React’s breakthrough was in the use of a virtual DOM, a representation of the actual DOM as a tree-like data structure. Diffing the changes between the virtual and real DOM paved the way for the complete removal of 2WBs – the application simply re-renders whenever there is a change in value.

This continues to be a simpler mental model, and just like Elixir (and other functional languages), eliminates a whole class of bugs. DDAU in Ember.js is built upon the same idea, that data should flow one way.

Using changesets in Ember takes the DDAU philosophy used in rendering into the realm of interacting with client side view models. Instead of 2WBs, changesets allow one way data flow to a model, ensuring that they are always valid, and eliminating a whole class of synchronization headaches.

Is This Real Life?

When I dropped in ember-changeset and ember-changeset-validations into my client app, it instantly clicked with the way I’ve been writing Ember, using DDAU. My complex forms now have independent validations and changes, and I no longer need to worry about saving an unintended change in one form when I submit another.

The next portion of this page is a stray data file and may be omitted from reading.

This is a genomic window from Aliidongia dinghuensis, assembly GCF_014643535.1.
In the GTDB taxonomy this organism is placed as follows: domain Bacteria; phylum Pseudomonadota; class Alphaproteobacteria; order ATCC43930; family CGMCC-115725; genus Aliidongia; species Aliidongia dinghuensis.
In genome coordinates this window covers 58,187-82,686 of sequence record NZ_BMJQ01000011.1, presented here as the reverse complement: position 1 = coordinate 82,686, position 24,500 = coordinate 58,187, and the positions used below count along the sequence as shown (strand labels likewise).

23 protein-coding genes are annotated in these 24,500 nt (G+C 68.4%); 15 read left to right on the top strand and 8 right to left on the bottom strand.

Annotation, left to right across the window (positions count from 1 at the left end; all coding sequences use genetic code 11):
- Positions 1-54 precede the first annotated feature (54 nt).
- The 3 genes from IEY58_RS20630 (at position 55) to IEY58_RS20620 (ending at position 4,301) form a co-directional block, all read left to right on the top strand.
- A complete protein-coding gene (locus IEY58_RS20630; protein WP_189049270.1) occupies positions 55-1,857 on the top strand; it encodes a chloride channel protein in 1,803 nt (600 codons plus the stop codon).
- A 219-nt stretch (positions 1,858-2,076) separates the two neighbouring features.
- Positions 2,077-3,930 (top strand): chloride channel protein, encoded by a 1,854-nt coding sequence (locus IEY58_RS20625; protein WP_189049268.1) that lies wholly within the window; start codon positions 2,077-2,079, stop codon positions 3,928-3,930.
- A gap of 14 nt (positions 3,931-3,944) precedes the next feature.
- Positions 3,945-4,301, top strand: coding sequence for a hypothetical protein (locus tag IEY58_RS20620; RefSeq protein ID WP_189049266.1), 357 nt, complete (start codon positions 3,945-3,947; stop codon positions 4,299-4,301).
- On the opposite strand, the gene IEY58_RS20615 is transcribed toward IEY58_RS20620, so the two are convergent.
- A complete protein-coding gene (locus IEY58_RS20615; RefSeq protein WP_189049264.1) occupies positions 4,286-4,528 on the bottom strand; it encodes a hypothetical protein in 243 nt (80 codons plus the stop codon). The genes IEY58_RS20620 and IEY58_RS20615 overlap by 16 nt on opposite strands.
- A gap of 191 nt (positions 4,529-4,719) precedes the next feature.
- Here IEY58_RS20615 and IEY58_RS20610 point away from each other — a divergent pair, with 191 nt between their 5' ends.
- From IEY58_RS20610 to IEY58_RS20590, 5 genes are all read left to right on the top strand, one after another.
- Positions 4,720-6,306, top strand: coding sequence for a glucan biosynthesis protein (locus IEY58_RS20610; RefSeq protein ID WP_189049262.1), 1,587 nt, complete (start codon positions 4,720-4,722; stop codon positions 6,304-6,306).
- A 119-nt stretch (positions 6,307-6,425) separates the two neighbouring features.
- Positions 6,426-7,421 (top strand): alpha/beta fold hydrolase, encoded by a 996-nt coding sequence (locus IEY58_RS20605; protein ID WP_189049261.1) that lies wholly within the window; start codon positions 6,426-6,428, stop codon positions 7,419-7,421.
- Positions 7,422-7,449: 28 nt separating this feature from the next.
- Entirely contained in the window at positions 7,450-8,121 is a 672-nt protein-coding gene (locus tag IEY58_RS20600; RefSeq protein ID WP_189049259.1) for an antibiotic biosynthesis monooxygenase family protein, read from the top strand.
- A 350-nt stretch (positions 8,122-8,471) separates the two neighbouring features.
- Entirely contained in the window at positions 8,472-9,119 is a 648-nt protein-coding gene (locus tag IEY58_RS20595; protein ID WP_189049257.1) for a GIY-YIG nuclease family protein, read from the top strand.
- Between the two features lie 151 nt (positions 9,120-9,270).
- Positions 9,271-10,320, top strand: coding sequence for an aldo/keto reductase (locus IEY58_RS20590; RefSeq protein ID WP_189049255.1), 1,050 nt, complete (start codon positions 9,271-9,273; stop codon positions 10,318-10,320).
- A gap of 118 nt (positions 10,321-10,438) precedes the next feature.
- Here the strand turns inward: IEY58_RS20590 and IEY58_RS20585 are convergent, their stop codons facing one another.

Because ember-changeset can be used directly in place of an ember-data model, using it with a form library like ember-form-for is trivial using the changeset helper:

{{dummy-form changeset=(changeset model (action "validate"))}}
{{#form-for changeset as |f|}}
  {{f.text-field "firstName"}}
  {{f.text-field "lastName"}}
  {{f.date-field "birthDate"}}

  {{f.submit "Save"}}
{{/form-for}}

Validating Changesets

Validation becomes even simpler with changesets. Throughout Ember’s history, we have largely relied on addons like ember-validations which make extensive use of observers. Newer libraries like ember-cp-validations use computed properties (CPs) instead, but that still relies on 2WBs.

Using ember-changeset and ember-changeset-validations, you can take a functional approach with validations. A validator function is passed into the changeset, that is invoked whenever a property is set. This validator function then looks up the appropriate validator (say presence or format) on the validation map, and returns true or an error message.

import {
  validatePresence,
  validateLength,
  validateConfirmation,
  validateFormat
} from 'ember-changeset-validations/validators';
import validateCustom from '../validators/custom'; // local validator